Team Rahul has also copied the BJP’s social media technique with hashtags such as #Vikas Gandho che, #Congress Ave che and more. As a sign of the times, the vicious verbal war was fought not on Gujarat’s streets but in cyberspace. In just a month, Google and other Internet platforms would have attracted more traffic and revenue, driven by comments and calumny posted by the opposing armies of political volunteers. A senior Congress leader claimed that Modi was suffering from Rahulphobia. He insisted the PM has referred to Rahul directly or indirectly 629 times at 29 rallies till December 7, as against the Congress (427), Sardar Patel (209), Vikas (103) and Hindu and Ram (27).

He also claimed Modi never referred to his development model even once. When Modi and his partymen exploited the malicious attack of Congress motormouth Mani Shankar Aiyar on the PM, Rahul disarmed the BJP by suspending Aiyar from the Congress, and demanding similar action against violent fringe elements in saffron.   

The BJP, in spite of its credible governance record both at the Centre and state has chosen Rahul-bashing over promoting its own development agenda. For the first time in a decade, Rahul has discovered his voice and unleashed cohesive and piercing political arguments against his foe. His newly-minted aggressive initiative to shed his own and his party’s perceived anti-Hindu image has taken the BJP by surprise. By visiting a temples, he wishes to drive home the point that the Gandhis, too, are devout Hindus, but do not wear it on their sleeves like their adversaries. On the face of it, Rahul’s newfound love for Hindutva and his public display of divine reverence can be dismissed as political opportunism.

But the BJP has walked into his trap by questioning his religion and faith. From the tone, tenor, style and substance of the Congress election strategy in Gujarat, it is evident that it is deploying soft Hindutva against Modi’s hard Hindutava. Middle-level BJP leaders and MPs have made Rahul’s job easier by deriding him as Khilji’s son, raising doubts about his Hindu origin and raking up his purported signature in the visitor’s book of Somnath Temple. They also slandered his pedigree from Jawaharlal Nehru to Sonia Gandhi. The Congress lapped up the challenge with elan. They rejoiced in the opportunity to regain the Hindu tag they had lost years ago.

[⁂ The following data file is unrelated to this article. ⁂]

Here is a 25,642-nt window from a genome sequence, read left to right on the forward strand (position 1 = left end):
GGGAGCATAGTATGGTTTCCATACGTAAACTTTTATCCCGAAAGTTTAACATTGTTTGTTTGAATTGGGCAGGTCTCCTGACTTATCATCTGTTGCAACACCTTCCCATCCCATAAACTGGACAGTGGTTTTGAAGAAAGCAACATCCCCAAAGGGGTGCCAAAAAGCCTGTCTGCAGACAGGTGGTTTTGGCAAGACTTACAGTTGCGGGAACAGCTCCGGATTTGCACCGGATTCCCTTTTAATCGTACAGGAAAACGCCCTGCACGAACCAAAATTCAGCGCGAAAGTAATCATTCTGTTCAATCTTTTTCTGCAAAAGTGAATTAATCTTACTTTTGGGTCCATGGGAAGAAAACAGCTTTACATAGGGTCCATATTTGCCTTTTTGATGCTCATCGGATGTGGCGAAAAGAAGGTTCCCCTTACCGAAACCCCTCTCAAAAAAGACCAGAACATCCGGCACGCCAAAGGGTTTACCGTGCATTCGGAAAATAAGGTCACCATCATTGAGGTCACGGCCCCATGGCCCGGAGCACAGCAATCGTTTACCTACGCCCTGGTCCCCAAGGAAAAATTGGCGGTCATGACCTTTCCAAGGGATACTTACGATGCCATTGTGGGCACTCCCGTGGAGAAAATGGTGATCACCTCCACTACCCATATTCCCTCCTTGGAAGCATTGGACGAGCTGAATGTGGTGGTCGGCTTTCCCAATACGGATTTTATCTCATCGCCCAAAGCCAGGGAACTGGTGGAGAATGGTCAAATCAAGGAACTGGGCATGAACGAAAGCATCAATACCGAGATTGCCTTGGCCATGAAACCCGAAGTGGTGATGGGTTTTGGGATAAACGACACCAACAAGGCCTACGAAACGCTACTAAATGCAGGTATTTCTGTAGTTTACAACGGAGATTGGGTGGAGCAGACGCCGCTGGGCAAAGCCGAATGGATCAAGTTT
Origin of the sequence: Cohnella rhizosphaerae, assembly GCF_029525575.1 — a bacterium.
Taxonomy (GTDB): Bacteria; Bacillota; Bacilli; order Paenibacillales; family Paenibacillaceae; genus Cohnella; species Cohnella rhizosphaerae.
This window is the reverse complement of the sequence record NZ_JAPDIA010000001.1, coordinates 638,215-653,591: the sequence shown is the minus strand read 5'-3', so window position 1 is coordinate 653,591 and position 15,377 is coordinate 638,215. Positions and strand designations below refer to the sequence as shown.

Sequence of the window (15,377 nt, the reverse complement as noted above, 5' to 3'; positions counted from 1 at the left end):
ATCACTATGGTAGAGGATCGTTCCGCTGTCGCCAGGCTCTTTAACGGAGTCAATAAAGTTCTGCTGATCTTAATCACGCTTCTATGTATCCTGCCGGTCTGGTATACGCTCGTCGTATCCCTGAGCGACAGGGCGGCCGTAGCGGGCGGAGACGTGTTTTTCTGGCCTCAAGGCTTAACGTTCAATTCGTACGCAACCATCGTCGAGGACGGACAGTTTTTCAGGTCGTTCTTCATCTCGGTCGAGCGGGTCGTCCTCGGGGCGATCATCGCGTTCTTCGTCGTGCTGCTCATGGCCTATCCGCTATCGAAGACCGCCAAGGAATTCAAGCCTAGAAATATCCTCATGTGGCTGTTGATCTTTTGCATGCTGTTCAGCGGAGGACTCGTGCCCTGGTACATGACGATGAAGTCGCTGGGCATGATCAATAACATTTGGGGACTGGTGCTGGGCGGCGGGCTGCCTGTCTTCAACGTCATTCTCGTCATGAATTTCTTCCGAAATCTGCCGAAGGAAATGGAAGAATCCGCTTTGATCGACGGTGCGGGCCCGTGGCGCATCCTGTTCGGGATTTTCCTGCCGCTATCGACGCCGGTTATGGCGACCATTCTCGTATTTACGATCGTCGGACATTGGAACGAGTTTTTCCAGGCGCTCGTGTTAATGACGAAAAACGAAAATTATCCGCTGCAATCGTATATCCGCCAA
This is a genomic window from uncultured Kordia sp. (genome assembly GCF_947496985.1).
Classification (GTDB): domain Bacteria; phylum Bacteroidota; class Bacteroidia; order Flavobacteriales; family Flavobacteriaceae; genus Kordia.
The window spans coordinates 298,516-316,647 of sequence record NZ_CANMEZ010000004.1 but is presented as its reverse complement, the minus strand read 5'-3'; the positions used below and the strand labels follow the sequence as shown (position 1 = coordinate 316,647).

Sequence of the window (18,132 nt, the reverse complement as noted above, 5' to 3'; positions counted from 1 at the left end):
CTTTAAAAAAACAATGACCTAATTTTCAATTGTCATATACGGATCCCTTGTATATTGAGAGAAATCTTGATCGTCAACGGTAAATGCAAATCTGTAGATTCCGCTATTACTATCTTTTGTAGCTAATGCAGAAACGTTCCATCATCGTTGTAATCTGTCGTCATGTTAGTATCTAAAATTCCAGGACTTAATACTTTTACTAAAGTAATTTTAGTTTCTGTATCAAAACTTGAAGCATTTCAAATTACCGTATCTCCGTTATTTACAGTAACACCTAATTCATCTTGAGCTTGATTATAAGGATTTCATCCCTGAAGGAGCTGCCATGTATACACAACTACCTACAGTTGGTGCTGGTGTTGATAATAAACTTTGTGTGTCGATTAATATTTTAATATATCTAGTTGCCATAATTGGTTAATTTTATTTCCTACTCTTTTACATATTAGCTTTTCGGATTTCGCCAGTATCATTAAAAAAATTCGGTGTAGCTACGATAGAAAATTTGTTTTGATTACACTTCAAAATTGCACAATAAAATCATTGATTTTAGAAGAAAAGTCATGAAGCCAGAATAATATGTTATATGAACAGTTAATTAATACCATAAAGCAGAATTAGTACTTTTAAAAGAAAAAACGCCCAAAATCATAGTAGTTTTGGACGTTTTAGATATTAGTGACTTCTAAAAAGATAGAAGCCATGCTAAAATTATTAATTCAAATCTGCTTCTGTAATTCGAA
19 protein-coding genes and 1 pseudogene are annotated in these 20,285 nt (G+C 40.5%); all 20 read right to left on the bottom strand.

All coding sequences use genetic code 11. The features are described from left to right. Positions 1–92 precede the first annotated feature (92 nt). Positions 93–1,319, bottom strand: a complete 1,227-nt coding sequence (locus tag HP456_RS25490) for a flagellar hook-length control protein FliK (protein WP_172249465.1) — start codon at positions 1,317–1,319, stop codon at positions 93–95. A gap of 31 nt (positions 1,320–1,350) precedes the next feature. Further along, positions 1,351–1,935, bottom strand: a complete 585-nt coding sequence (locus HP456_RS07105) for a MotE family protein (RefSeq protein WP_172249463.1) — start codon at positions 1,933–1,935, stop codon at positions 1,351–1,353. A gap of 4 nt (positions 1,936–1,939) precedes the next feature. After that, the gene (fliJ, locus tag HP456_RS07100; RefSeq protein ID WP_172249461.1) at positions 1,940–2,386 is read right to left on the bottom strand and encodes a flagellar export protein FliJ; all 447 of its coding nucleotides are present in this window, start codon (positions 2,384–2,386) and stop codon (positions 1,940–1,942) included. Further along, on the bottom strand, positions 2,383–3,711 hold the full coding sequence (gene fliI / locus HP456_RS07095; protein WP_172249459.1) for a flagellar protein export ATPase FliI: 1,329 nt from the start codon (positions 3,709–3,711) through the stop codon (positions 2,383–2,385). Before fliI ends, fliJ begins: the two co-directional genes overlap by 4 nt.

The Gandhi family’s propaganda engine was firing on all cylinders. Family pictures of Nehru weddings with Hindu rituals were publicised widely. The Congress even became a Hindutva manqué by proudly claiming Rahul was a Janeudhari (a man wearing the sacred upper caste thread) Hindu, solely committed to the Hindu way of life. The BJP’s verbal brigade in turn ridiculed the Congress’ new epiphany. On the other hand, BJP ally Shiv Sena hailed Rahul’s temple visits. Its mouthpiece Saamana thundered that the BJP should have welcomed Rahul’s temple trips, which signal the victory of ‘pro-Hindutva’ forces. It claimed that the Congress leader could even counsel his party to adopt a ‘soft-Hindutva’ line and that the RSS should openly felicitate Rahul for taking such a step.

Getting Shiv Sena’s endorsement for Rahul’s Hindutva makeover couldn’t have come at a better time for the Congress. Though Rahul’s grandfather was referred to as Pandit Jawaharlal Nehru or Panditji, India’s first prime minister had retained his liberal and secular image till the end. His grandson knows the Muslims are unlikely to ditch the Congress. It is the wavering Hindu vote, which he needs to attract. The BJP would be well advised to consider whether Rahul’s Gujarat campaign is a baby step towards acquiring the title of Pundit Rahul Gandhi.